Protect Yourself From Identity Theft

Author: Scott Burleigh

Protect yourself from identity theft

Millions of people are the victim of identity theft each year and that number is increasing according to a recent study by the Bureau of Justice. Over 8.6 million households reported at least one member being the victim of Identity theft in 2010, an increase from 6.4 million households  in 2005.

Don't throw away anything that contains personal information- shred it instead. If it's paperwork such as credit card statements or tax information that needs to be held onto for a time, be sure to lock it away.

Monitor all of your financial accounts on a regular basis. You should receive monthly statements from any accounts you have. It's  also a good idea to check your credit report once a year. Maintain the information carefully, taking note of any suspicious activities and reporting them immediately.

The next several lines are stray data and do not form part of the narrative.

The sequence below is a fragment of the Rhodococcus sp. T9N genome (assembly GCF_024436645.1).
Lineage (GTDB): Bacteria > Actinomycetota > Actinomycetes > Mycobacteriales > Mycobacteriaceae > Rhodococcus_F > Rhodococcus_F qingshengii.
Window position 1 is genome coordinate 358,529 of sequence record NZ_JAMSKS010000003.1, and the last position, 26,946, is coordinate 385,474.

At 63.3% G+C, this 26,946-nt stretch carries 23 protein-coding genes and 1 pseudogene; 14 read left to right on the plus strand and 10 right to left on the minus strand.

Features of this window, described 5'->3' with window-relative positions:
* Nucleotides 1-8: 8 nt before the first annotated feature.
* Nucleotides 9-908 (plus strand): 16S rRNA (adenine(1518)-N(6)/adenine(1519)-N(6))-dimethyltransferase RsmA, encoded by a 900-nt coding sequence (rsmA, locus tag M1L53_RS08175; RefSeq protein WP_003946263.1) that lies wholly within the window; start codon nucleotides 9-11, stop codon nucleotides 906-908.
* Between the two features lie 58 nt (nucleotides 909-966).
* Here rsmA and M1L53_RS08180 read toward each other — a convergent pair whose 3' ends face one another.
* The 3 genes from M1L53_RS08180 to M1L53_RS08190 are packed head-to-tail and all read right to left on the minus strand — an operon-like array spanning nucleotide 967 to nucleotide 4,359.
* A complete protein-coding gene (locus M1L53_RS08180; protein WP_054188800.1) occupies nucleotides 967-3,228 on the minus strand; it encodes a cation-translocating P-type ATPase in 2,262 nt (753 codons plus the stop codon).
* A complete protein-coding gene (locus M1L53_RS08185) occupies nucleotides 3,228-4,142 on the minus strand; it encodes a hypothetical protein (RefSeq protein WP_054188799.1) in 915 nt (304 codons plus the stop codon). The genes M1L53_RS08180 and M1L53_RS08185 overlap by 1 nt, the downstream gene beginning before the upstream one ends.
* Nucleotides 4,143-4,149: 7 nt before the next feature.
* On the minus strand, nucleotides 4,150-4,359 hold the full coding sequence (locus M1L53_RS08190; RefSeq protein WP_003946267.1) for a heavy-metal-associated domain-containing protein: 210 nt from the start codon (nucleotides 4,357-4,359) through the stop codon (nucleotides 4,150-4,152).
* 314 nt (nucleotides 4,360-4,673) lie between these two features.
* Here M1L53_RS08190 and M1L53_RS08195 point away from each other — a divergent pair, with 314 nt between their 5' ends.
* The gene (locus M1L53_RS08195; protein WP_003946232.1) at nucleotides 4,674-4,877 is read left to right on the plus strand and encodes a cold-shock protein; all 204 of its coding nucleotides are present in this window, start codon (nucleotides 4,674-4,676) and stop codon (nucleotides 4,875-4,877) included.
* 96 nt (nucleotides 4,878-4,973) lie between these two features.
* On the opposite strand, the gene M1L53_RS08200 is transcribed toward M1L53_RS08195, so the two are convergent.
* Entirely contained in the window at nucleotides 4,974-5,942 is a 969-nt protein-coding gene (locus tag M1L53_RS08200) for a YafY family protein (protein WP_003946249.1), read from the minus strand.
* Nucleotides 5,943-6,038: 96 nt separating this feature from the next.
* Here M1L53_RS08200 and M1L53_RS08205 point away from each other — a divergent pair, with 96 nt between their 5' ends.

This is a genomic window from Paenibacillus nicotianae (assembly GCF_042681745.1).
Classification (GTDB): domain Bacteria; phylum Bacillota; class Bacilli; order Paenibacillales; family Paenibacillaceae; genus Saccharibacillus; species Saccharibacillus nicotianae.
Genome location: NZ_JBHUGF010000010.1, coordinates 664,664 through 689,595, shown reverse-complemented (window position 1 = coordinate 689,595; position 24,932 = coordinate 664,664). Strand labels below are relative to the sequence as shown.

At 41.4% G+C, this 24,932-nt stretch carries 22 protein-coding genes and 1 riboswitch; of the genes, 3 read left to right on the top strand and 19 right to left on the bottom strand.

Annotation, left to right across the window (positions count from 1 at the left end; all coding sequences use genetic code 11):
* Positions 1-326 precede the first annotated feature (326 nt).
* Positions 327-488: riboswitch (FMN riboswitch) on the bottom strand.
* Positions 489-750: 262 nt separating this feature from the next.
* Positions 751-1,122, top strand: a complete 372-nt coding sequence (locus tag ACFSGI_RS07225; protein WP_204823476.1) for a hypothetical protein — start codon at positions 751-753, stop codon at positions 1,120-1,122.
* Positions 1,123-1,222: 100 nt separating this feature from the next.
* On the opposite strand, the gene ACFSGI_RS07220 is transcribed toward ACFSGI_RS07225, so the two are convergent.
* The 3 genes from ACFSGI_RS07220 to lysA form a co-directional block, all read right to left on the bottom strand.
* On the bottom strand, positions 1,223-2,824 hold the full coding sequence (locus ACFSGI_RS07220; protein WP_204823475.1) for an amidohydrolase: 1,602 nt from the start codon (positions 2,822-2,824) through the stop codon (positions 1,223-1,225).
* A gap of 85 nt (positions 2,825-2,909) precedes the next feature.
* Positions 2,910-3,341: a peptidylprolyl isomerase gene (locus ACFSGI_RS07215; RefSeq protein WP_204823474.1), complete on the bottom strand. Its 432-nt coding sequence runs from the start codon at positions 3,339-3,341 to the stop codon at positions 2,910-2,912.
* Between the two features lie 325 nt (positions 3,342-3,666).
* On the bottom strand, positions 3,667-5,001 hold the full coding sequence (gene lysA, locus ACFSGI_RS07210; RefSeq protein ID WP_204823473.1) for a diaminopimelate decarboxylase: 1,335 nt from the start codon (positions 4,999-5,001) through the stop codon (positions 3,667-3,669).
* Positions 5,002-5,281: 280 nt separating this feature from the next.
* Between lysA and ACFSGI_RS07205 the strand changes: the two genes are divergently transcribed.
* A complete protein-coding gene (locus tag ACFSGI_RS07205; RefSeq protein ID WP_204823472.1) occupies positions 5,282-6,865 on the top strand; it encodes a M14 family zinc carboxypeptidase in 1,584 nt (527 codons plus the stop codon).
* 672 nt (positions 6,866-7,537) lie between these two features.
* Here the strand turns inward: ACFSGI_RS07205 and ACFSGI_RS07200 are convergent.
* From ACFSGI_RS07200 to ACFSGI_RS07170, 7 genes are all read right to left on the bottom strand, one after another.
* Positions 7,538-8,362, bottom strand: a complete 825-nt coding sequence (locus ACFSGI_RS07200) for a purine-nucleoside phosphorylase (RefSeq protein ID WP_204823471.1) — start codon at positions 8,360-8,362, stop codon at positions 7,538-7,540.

A common tactic for identity thieves is to send out emails claiming to be from a bank or credit card company asking for personal information, like your Social Security number or password. The emails may look legitimate, but a reputable company will never ask for such information in an email.

Identity theft doesn't just happen over the internet - credit card applications or bills can be stolen right from your mailbox. If you plan to be away from home for a few days, ask a friend or neighbor to collect your mail or have it held at your local post office.

You can request to place a freeze on your information at the three major credit bureaus, Experian, Equifax and TransUnion. This will prevent the agencies from releasing information without your authorization. A small charge of $5 to $12 may apply and you will need to lift the freeze when you apply for additional credit.

If your information is stolen take immediate steps to correct the situation - file a police report, notify your creditors and try to disrupt any additional spending. Don't get complacent with your personal information. Protecting yourself is about constant vigilance.


In Brief

  • Millions of people are the victim of identity theft each year and that number is increasing according to a recent study by the Bureau of Justice.
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